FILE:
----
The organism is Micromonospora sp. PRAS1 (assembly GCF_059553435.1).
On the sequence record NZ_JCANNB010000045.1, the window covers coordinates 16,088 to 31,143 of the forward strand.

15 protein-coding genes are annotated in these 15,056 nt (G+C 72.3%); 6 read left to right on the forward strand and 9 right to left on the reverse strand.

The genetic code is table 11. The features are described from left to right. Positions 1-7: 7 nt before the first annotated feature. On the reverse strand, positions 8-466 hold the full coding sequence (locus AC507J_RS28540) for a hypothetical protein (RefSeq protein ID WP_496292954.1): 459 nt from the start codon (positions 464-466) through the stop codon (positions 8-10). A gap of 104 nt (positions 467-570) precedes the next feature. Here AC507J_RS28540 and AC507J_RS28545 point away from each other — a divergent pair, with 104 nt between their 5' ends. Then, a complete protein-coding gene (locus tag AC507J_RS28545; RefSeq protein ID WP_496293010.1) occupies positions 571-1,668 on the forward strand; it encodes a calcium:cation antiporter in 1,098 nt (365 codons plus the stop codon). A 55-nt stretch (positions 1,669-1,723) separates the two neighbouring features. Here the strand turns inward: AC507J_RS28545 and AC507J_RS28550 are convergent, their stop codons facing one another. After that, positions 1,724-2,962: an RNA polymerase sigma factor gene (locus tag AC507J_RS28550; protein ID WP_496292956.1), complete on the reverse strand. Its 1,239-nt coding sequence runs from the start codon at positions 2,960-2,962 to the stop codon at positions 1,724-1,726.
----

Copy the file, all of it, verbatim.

The organism is Micromonospora sp. PRAS1 (assembly GCF_059553435.1).
On the sequence record NZ_JCANNB010000045.1, the window covers coordinates 16,088 to 31,143 of the forward strand.

15 protein-coding genes are annotated in these 15,056 nt (G+C 72.3%); 6 read left to right on the forward strand and 9 right to left on the reverse strand.

The genetic code is table 11. The features are described from left to right. Positions 1-7: 7 nt before the first annotated feature. On the reverse strand, positions 8-466 hold the full coding sequence (locus AC507J_RS28540) for a hypothetical protein (RefSeq protein ID WP_496292954.1): 459 nt from the start codon (positions 464-466) through the stop codon (positions 8-10). A gap of 104 nt (positions 467-570) precedes the next feature. Here AC507J_RS28540 and AC507J_RS28545 point away from each other — a divergent pair, with 104 nt between their 5' ends. Then, a complete protein-coding gene (locus tag AC507J_RS28545; RefSeq protein ID WP_496293010.1) occupies positions 571-1,668 on the forward strand; it encodes a calcium:cation antiporter in 1,098 nt (365 codons plus the stop codon). A 55-nt stretch (positions 1,669-1,723) separates the two neighbouring features. Here the strand turns inward: AC507J_RS28545 and AC507J_RS28550 are convergent, their stop codons facing one another. After that, positions 1,724-2,962: an RNA polymerase sigma factor gene (locus tag AC507J_RS28550; protein ID WP_496292956.1), complete on the reverse strand. Its 1,239-nt coding sequence runs from the start codon at positions 2,960-2,962 to the stop codon at positions 1,724-1,726.